Welcome to Barque of Peter's third Open Forum.
As usual, if you want to address something I've written in the last five posts, fire away. If you want to wrangle over doctrine unrelated to anything ever discussed here before, fire away! Whatever's on your mind, state it. And if you just want to use the comments section as a place to discuss things with each other, and leave me out of it altogether--that's great too!
I'll just give three disclaimers:
1st--If this goes well, I'll do them a lot more often!
2nd--I reserve the right to use anything in the comments as fodder for future posts.
3rd--Let everything you say be said in a spirit of charity.
I will say that, sadly, the last two Open Fora haven't been shining examples of the third disclaimer, which really is the only rule. Granted, I'm partly if not mostly to blame. Sometimes my personal friendships with the people who comment most frequently cause some of our discussions to nosedive into the realm of the personal rather than the objective topics being discussed. Let's try to keep that from happening this time around--and I'm saying that to myself as much as to anyone else.
Finally, just a note about Barque's new look. The background image is a painting of one of St. John Bosco's visions. In his vision he saw a boat (the Barque of Peter) helmed by the pope, with bishops and cardinals round about. The sea is stormy and enemy ships are attacking the boat with traditional weapons, obviously, but also with books and pamphlets and other propaganda. The pope begins to steer the boat towards two columns rising out of the sea--the tallest one is surmounted by the Eucharistic Host, with the inscription Salus Credentium, or "Salvation of the Faithful"; while the smaller one has Mary on top, and the inscription Auxilium Christianorum, or "Help of Christians", below her.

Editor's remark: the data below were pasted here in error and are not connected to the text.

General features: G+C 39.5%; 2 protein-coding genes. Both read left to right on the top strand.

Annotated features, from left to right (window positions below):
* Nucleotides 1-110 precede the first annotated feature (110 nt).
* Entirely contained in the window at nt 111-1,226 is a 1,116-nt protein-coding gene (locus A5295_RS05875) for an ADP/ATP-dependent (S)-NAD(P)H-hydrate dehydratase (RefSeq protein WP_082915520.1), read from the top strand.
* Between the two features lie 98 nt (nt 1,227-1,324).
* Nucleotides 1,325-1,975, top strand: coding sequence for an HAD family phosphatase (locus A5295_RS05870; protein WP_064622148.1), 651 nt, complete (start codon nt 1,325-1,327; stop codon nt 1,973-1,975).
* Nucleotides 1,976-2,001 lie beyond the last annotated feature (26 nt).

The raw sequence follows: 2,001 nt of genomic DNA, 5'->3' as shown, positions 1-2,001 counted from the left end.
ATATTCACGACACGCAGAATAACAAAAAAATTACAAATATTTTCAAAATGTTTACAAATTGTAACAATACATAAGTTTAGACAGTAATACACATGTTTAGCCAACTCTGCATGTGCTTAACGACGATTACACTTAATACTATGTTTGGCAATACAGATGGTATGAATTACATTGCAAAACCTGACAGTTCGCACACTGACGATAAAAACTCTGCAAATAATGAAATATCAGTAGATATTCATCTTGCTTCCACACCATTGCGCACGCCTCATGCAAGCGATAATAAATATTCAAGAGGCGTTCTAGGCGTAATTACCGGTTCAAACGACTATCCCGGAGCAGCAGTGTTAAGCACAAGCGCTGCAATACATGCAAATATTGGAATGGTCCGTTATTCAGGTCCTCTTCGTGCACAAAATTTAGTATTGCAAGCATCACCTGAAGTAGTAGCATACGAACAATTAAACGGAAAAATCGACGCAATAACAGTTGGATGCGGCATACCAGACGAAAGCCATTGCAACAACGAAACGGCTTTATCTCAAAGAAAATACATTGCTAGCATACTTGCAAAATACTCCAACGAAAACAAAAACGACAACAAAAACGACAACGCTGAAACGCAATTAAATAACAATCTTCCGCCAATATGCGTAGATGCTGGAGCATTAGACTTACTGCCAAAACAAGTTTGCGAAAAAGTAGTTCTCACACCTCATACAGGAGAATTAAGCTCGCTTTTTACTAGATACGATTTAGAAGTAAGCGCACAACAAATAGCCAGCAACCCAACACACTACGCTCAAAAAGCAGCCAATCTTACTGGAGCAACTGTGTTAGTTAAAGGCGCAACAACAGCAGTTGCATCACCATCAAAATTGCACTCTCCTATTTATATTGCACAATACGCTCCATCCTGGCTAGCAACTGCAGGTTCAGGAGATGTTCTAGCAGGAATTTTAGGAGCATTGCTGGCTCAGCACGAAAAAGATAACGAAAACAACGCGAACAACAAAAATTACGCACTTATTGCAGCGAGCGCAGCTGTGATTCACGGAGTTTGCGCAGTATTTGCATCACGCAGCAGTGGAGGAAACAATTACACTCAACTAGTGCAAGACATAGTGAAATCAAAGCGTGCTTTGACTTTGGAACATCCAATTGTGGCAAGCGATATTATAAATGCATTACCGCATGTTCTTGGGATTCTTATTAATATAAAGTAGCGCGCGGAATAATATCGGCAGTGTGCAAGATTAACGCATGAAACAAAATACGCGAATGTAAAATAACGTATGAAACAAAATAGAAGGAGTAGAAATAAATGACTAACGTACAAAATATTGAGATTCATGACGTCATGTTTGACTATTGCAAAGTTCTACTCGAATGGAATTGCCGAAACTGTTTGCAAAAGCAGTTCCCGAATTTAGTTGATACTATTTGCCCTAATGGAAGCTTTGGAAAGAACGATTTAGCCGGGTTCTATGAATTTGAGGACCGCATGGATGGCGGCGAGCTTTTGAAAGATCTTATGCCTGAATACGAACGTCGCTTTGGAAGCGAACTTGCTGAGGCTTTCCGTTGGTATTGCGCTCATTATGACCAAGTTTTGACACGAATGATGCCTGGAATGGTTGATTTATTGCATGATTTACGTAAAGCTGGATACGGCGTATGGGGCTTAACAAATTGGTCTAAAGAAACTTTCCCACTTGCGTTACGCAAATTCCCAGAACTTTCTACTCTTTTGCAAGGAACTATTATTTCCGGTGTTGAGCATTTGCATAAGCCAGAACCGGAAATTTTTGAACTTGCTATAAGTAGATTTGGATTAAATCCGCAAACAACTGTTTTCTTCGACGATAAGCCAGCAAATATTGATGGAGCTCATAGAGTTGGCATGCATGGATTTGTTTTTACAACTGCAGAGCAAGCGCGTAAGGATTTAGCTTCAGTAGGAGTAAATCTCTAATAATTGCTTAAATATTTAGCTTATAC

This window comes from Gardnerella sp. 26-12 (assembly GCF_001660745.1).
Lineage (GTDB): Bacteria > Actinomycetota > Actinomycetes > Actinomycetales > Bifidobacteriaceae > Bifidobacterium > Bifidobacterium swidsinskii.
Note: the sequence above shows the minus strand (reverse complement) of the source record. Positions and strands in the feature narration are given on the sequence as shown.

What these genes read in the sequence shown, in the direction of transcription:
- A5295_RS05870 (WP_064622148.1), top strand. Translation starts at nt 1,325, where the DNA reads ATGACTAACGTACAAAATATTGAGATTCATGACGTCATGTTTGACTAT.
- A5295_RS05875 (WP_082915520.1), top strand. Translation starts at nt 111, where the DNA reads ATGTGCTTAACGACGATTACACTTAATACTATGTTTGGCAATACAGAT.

Before the pope can reach the columns, he is mortally wounded, and many fear he is dead, but immediately he gets back up and continues toward the columns. A little while later, he again falls, this time certainly dead. The whole world around the Boat cheers at his death, but almost before they can even bury him, a new pope has been elected. This pope guides the ship the rest of the way to the columns, anchoring the bow to the Eucharistic Pillar and the stern to the Marian one. Immediately, the stormy sea becomes calm, and the enemy vessels break off their attack, and peace settles on the Church.
St. John Bosco had this dream in 1862. There are many, including myself, who see that it is being fulfilled in our own time, beginning with the reign of John Paul the Great, who, as Pope, had an assassination attempt on his life, from which he recovered (much like the pope in the dream). Later, when he did die, his successor, Pope Benedict XVI, our current Holy Father, was elected within 8 days of John Paul II's death, which is a remarkably short period of time for a papal election--again, as indicated in the vision. Further it seems that Pope John Paul II made great strides in steering the Barque of Peter, the Church, toward the two columns of the Eucharist and Mary, dedicating the year from October 2002-2003 as the Year of the Rosary, and October 2004-2005 as the Year of the Eucharist. Pope Benedict continues to lead us there, especially with his allowance of Latin Mass on request, rather than by special permission of the bishop, and the healing of the schism between the Church and the Society of St. Pius X (SSPX) which had split over this issue. Meanwhile, the world about us continues to persecute Christianity in general, and the Catholic Church in particular--many times with physical force, but seemingly in the past few years, with books and pamphlets, such as The Da Vinci Code, The God Delusion, and other militantly atheistic, gnostic, new age, or otherwise anti-Catholic and anti-religious propaganda.
It was based on this dream of St. John Bosco that I originally named this blog Barque of Peter. Up until now I didn't have the computer-savviness to trick it out as I have now, but hey, I'm learning. Hence the motif of the painting, with the two Columns in the outer margins. Read the entire text of the vision here. For more thoughts on St. John Bosco's vision, see here and here.
Anyway, the blog image works best on a screen resolution of 1024x768. If you have any suggestions for aesthetics, here's a good place to let me know as well.
God bless and Happy Easter.
He Is Risen Indeed!
(Category: Miscellaneous: Open Fora)
Sunday, April 12, 2009
Posted by Gregory at 12:00 am